When you first start arranging, very often you are just trying to come up with enough ideas to fill up three minutes. I call that a theme and variations approach and that is the way I arranged through college. I shudder to think about what I wrote back then.
Most experienced arrangers eventually come to the conclusion that you don’t need lots of ideas to arrange; you just need one. That is not to say you hammer the same idea through the entire song. That would be repetitious and boring. Rather, you develop the idea. Essentially, good music is a balance between repetition and development. Repetition is what ties a piece of music together to make it feel unified and development is what makes it interesting.
I am currently in the middle of writing a Christmas book of arrangements for Lorenz and yesterday, I wrote something that illustrates what I just said. The song is a gentle Christmas carol called “Infant Holy, Infant Lowly” and I am writing this book at the late intermediate level.
In this particular arrangement, I am using an idea that I stole from the song itself to unify the arrangement. It is a little 4-bar phrase. Here is the first time I use it.
I like to use a little four bar phrase like this repeatedly throughout an arrangement and I am going to use this one several times. However, I am not going to careful not to just repeat it exactly. I want to use a combination of repetition and development to both unify but also create interest.
After stating this idea in the first four bars, I immediately repeat it in the next four but with a twist. The chords are slightly different (not as different as you might think but slightly different) and the melody is changed (developed) as well. However, the melody starts the same (an octave lower) and the general rhythm and feel is the same.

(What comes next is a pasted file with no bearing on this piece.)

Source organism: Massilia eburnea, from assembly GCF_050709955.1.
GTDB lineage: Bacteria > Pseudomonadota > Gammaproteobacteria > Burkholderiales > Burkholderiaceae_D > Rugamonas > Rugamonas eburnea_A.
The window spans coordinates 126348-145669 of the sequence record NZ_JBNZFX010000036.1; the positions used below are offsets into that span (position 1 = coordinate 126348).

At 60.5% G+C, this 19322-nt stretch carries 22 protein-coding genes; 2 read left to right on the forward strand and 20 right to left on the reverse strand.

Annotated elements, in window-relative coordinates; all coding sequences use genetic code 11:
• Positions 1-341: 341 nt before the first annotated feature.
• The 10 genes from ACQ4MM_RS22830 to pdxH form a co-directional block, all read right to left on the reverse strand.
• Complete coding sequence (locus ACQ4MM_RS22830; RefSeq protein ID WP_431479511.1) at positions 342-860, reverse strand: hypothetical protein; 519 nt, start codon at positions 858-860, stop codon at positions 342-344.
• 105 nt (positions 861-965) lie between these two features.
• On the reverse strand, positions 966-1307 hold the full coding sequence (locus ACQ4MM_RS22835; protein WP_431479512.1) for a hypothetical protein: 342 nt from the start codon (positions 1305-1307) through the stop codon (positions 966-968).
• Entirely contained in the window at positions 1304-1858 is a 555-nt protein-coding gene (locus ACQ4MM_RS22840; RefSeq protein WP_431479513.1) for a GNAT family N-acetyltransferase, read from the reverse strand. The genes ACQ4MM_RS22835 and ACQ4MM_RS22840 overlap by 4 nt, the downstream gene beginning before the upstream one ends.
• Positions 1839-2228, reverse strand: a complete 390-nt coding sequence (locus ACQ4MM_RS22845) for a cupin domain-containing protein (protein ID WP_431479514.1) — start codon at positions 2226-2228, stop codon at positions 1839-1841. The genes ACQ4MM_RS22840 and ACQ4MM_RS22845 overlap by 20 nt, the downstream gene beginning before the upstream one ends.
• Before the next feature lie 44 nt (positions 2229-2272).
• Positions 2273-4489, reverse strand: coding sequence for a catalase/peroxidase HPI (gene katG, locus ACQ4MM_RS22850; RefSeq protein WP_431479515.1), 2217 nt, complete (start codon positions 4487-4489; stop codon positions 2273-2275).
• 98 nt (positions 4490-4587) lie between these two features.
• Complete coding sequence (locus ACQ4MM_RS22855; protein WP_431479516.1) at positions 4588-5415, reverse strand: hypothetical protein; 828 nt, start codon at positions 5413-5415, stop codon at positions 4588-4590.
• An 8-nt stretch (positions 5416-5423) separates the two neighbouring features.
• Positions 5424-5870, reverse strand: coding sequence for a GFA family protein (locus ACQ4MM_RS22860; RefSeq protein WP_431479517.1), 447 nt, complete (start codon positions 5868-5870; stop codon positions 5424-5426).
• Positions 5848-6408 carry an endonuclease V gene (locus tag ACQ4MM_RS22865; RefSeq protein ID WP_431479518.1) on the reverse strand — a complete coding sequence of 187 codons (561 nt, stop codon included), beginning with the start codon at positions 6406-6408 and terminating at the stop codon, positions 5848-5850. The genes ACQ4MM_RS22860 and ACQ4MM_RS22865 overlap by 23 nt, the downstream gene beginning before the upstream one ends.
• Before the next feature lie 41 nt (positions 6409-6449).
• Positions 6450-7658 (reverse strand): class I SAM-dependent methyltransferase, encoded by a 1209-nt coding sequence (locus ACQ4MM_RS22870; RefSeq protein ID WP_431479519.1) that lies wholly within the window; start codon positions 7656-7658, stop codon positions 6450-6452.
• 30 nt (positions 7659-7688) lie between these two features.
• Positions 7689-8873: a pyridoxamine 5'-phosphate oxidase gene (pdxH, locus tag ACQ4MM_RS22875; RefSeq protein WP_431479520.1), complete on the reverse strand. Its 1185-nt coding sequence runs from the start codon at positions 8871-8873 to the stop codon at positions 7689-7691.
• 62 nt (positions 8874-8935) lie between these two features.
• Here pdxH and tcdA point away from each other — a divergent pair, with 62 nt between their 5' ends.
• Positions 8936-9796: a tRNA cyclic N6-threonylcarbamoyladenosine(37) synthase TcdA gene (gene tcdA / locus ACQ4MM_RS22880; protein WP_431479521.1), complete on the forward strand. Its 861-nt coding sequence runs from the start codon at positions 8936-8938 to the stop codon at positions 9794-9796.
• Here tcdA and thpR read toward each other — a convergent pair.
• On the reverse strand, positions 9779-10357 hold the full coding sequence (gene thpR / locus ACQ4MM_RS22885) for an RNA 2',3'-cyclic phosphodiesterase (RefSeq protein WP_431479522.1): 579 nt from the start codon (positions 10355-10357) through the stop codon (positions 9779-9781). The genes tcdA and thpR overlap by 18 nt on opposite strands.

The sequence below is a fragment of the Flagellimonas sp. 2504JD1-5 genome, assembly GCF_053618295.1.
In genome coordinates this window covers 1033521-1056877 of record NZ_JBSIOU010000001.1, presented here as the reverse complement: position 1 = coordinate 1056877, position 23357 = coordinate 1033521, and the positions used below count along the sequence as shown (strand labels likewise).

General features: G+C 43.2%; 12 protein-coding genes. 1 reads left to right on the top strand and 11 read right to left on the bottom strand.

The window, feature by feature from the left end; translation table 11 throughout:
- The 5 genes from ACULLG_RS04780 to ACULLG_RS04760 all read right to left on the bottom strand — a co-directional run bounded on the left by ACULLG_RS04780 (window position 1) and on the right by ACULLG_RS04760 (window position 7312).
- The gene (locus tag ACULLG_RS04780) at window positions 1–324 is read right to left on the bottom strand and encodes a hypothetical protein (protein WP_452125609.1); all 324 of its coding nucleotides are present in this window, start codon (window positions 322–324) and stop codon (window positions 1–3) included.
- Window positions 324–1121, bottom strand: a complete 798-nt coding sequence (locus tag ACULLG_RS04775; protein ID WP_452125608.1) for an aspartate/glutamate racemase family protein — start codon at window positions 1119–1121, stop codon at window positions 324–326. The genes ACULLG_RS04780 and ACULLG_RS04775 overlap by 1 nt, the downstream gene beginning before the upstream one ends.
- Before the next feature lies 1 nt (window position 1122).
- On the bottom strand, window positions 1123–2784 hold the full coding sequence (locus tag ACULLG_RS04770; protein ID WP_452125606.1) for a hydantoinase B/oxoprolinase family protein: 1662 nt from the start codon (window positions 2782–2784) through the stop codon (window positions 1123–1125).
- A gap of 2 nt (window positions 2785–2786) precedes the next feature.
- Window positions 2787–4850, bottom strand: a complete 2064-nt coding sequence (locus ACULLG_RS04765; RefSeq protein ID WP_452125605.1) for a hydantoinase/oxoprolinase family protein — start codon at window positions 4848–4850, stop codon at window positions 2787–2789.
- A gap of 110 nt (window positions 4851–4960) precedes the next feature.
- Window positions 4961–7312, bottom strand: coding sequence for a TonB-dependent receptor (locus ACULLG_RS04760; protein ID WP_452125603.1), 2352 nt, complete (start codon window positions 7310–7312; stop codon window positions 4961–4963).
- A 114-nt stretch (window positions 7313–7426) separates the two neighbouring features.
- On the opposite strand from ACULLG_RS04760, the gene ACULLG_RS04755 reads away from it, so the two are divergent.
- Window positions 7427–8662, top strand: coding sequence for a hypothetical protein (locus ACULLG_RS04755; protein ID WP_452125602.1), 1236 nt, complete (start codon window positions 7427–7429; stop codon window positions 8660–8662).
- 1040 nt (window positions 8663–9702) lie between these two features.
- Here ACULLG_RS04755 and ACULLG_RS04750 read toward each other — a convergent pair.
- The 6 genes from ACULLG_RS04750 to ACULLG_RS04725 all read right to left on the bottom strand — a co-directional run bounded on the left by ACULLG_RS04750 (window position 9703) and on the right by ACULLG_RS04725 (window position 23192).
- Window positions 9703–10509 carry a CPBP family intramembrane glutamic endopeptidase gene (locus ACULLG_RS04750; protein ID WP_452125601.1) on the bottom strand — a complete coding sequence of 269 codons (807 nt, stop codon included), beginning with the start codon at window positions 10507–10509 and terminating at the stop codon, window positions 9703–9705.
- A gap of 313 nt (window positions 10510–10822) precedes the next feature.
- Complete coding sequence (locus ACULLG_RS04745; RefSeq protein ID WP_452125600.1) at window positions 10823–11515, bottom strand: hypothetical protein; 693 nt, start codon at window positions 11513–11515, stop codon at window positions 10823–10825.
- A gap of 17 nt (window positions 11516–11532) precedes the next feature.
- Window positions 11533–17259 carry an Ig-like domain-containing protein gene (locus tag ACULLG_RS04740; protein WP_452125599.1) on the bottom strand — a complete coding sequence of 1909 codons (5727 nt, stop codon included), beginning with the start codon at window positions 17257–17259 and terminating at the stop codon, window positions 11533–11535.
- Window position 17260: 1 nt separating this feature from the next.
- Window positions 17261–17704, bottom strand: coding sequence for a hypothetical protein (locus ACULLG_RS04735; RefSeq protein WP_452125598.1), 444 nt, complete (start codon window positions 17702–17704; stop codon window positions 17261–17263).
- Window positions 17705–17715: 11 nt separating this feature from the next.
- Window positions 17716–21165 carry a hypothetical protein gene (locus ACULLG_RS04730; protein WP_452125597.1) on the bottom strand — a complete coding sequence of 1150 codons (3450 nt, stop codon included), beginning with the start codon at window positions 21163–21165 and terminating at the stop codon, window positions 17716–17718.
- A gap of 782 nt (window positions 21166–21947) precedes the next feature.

The next time I come back to this idea is after the first verse. This time, I am going to repeat those first four bars exactly. There are a few reasons why. First of all, this is an arrangement that will be sold and I want it to be playable as possible. Repetition helps musicians learn music faster so I am not opposed to repeating things exactly just to make a piece easier to learn. Second, there is a lot of time between this four bars and the first four bars and a repeat is not going to feel redundant at this point.
Now, I am going to repeat the idea again right away but this time, I am both going to develop it and use it to transition into a louder, more active section of the song. Here is what I came up with.
The last time I use the idea is in the last four bars. I had to modify it at the beginning because the first half beat needs to be reserved for the last melody note of the song. However, if you play it, you will still get a hint of the original idea.
I am going to come back to this arrangement next week to discuss other ways development takes place. I will see you then.